Wed, 08/06/2011 – 21:22
The long-running industrial strike by workers at Mansoura-Espana Garments Company took a tragic twist on Tuesday when a worker was run over and killed during a protest over unpaid wages.
On Tuesday, around 100 workers congregated outside the United Bank, which owns the company, demanding that they be paid their May salaries. Ahmed, a company worker who requested his real name not be used, said that a United Bank employee told them, “Nobody will do anything for you. Go and block the road outside.”
Workers then moved to block the road, as suggested, among them Mariam Abdel Ghaffar, a mother of three and an employee with the company for over 20 years.
“A bus and a truck carrying bricks arrived at the scene,” said Ahmed. “The bus refused to move but the truck ploughed into Mariam and two other women.”
Ghaffar later died of her injuries.
“Another woman, Samah Abdel-Aziz was dragged along for around 300 metres until protestors were able to make the driver stop. She’s currently in a critical condition in intensive care after undergoing a five-hour operation,” he continued.
Ghaffar was among the group of Mansoura-Espana employees who had refused a redundancy package offered last month, and which Ahmed says was negotiated between a Manpower Ministry official and the company in the absence of worker representation.
Under the deal, workers were offered wages totaling two-and-a-half months for each year of service. The offer expired within two weeks of being made, and under its terms, workers who rejected it are prohibited from demanding end-of-service compensation at a later date.
Among the group of workers who rejected the deal were six union activists who discovered that the sum offered to them did not include payment for the three-year period following their unlawful dismissal in 2008.
Mohsen al-Shaer, one of these six men, was dismissed for his involvement in strikes and protests workers have staged since the company was partly sold-off in 2002.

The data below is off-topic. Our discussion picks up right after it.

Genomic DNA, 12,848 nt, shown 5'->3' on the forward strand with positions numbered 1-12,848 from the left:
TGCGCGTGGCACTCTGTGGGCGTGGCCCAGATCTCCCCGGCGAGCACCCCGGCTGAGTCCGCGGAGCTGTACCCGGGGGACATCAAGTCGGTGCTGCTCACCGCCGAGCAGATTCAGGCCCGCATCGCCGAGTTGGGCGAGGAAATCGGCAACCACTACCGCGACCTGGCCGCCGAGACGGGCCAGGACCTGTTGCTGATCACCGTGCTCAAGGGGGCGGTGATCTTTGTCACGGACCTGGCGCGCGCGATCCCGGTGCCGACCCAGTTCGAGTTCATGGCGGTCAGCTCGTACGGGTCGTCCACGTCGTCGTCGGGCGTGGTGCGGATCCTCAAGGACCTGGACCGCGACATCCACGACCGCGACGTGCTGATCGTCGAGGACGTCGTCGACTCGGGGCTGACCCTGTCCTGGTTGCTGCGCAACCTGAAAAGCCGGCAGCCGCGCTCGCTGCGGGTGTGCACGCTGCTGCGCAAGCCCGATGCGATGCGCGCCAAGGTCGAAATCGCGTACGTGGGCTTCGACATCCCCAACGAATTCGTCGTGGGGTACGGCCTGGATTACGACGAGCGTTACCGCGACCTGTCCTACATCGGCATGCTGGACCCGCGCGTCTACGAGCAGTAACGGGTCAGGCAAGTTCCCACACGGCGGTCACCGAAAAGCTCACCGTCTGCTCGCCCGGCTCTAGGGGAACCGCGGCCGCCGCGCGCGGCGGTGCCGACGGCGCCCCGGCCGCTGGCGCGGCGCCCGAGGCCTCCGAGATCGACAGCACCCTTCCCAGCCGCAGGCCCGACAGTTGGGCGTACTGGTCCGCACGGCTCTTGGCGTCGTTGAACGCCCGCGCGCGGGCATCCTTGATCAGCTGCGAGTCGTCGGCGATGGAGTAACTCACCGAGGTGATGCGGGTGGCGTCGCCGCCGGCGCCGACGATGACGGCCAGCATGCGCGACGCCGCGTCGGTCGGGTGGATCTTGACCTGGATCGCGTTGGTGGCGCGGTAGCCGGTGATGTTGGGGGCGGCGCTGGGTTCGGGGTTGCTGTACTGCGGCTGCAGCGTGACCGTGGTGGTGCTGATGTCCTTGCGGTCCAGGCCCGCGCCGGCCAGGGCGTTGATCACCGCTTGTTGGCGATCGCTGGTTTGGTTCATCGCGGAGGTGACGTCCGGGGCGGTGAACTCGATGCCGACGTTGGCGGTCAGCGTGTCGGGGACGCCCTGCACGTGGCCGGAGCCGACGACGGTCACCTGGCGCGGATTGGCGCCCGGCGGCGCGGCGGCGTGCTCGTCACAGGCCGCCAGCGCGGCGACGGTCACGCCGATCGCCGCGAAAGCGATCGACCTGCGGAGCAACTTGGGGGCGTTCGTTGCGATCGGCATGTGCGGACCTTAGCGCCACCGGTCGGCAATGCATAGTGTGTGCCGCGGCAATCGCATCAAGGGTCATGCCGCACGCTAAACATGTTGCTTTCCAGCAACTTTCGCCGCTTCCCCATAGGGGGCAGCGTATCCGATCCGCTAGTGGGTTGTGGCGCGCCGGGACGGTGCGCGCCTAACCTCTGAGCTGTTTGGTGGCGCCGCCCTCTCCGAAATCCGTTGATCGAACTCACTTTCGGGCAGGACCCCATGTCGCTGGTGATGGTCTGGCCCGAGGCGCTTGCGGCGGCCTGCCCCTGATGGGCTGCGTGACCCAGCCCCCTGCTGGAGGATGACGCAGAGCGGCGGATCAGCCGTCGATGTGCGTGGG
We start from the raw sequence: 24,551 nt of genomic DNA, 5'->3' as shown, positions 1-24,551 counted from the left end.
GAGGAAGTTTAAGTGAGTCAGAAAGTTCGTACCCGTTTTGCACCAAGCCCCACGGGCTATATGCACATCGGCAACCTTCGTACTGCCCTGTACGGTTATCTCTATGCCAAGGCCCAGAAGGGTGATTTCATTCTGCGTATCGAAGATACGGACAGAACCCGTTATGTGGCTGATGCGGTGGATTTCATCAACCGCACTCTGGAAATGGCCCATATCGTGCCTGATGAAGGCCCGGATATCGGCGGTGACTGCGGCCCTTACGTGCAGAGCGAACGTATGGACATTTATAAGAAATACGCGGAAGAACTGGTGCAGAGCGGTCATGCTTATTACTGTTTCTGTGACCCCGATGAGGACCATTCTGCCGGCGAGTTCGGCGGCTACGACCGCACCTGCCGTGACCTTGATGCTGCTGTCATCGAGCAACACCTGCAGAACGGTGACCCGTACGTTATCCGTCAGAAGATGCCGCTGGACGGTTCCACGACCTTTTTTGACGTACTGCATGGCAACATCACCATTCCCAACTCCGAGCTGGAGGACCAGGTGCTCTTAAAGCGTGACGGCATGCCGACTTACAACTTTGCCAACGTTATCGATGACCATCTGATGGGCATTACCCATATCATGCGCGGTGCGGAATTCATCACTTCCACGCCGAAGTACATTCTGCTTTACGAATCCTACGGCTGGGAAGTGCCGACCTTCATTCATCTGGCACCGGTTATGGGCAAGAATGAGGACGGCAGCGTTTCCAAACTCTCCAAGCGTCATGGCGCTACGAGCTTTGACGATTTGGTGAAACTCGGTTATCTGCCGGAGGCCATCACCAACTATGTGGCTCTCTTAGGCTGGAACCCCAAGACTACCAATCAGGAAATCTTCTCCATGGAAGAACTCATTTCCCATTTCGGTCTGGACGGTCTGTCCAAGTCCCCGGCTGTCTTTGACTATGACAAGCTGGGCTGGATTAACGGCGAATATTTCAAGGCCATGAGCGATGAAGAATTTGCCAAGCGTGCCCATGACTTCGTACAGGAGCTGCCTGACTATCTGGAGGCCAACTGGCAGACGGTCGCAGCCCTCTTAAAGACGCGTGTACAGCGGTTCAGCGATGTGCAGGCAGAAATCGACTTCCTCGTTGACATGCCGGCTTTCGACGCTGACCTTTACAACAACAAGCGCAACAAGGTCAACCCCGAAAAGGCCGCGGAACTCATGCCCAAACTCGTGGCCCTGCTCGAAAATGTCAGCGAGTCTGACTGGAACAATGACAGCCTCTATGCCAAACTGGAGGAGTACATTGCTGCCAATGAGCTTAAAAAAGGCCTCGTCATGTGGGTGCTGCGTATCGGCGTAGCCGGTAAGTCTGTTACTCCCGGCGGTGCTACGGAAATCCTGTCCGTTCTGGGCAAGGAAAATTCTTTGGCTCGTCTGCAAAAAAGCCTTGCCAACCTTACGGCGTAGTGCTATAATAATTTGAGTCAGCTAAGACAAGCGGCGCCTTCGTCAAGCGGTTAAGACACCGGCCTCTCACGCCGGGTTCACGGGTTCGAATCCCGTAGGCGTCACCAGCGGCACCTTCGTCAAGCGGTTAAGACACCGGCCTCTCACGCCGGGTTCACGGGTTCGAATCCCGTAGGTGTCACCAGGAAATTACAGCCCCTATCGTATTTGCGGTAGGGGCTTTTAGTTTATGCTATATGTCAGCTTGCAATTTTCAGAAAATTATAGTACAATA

“Nothing has changed since the revolution. It’s the same system. Nothing has changed,” Shaer said, adding that 100 or so workers who refused the May deal did so because “they are too old to find work elsewhere.”
Workers allege that mismanagement and corruption have sent the once profitable company into a quagmire of debt. Ahmed described to Al-Masry Al-Youm complex loan transactions and interest rate re-evaluations that he says have resulted in the loss of at least LE1 million. A vastly underpriced sale of 11 feddans of the company’s land to the Delta Academy Company resulted in the disappearance of even more millions, he alleged.
The Mansoura-Espana story typifies the fate of many of Egypt’s factories sold-off when privatization began in the 1980s. Redundancies, deliberate mismanagement and failure to pay workers their financial entitlements were used in an attempt to force workers out, close the factory and sell the (often profitable) land on which it stood.
As details emerge concerning the extent of corruption in Mubarak’s regime, demands for re-nationalization increases. Ahmed, however, thinks that this is not the correct solution for Mansoura-Espana.
He suggests that, as a starting point, the Delta Academy Company pay the difference between the price they paid for the company’s land and its true value.
“We don’t know whether they actually intend to sell off the company – at the moment this is just a rumor. But they would be crazy to do so. The ready-made garment industry provides jobs for thousands: anyone can open a small workshop, workers don’t need qualifications and it’s easy to teach them the trade, so why close an equipped factory with experienced workers?” Ahmed said.
As for Mariam Abdel Ghaffar, Ahmed stressed one point.
“We insist that Mariam be considered a martyr of the revolution. She died for LE300, fighting the corruption of the former regime.